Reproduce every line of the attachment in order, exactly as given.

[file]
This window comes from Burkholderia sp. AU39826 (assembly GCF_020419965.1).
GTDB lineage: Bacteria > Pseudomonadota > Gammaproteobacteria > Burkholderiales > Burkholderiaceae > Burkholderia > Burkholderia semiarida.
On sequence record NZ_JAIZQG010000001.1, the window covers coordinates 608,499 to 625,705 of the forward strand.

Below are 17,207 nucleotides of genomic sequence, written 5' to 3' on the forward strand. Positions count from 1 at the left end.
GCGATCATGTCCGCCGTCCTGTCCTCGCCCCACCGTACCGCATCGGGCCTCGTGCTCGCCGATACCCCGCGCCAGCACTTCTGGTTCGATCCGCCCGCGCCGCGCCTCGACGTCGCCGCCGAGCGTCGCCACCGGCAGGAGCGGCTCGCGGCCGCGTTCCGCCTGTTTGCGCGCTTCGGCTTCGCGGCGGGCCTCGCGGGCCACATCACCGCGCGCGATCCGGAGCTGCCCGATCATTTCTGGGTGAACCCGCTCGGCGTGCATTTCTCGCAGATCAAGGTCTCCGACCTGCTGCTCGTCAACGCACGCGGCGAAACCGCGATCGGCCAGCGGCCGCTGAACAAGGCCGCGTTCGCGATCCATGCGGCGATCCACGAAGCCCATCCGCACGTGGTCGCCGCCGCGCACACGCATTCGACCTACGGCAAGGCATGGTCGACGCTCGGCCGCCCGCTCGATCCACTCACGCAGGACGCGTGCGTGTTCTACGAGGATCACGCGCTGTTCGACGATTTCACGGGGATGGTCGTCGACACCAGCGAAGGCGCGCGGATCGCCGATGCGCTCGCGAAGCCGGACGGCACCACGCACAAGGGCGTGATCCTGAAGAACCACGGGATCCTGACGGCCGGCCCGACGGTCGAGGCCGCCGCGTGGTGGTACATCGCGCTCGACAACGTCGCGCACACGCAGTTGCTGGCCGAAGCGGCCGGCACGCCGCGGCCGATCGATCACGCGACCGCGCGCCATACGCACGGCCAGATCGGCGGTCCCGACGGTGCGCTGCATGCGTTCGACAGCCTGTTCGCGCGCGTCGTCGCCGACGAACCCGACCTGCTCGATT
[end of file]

This window comes from Burkholderia sp. AU39826 (assembly GCF_020419965.1).
GTDB lineage: Bacteria > Pseudomonadota > Gammaproteobacteria > Burkholderiales > Burkholderiaceae > Burkholderia > Burkholderia semiarida.
On sequence record NZ_JAIZQG010000001.1, the window covers coordinates 608,499 to 625,705 of the forward strand.

Below are 17,207 nucleotides of genomic sequence, written 5' to 3' on the forward strand. Positions count from 1 at the left end.
GCGATCATGTCCGCCGTCCTGTCCTCGCCCCACCGTACCGCATCGGGCCTCGTGCTCGCCGATACCCCGCGCCAGCACTTCTGGTTCGATCCGCCCGCGCCGCGCCTCGACGTCGCCGCCGAGCGTCGCCACCGGCAGGAGCGGCTCGCGGCCGCGTTCCGCCTGTTTGCGCGCTTCGGCTTCGCGGCGGGCCTCGCGGGCCACATCACCGCGCGCGATCCGGAGCTGCCCGATCATTTCTGGGTGAACCCGCTCGGCGTGCATTTCTCGCAGATCAAGGTCTCCGACCTGCTGCTCGTCAACGCACGCGGCGAAACCGCGATCGGCCAGCGGCCGCTGAACAAGGCCGCGTTCGCGATCCATGCGGCGATCCACGAAGCCCATCCGCACGTGGTCGCCGCCGCGCACACGCATTCGACCTACGGCAAGGCATGGTCGACGCTCGGCCGCCCGCTCGATCCACTCACGCAGGACGCGTGCGTGTTCTACGAGGATCACGCGCTGTTCGACGATTTCACGGGGATGGTCGTCGACACCAGCGAAGGCGCGCGGATCGCCGATGCGCTCGCGAAGCCGGACGGCACCACGCACAAGGGCGTGATCCTGAAGAACCACGGGATCCTGACGGCCGGCCCGACGGTCGAGGCCGCCGCGTGGTGGTACATCGCGCTCGACAACGTCGCGCACACGCAGTTGCTGGCCGAAGCGGCCGGCACGCCGCGGCCGATCGATCACGCGACCGCGCGCCATACGCACGGCCAGATCGGCGGTCCCGACGGTGCGCTGCATGCGTTCGACAGCCTGTTCGCGCGCGTCGTCGCCGACGAACCCGACCTGCTCGATT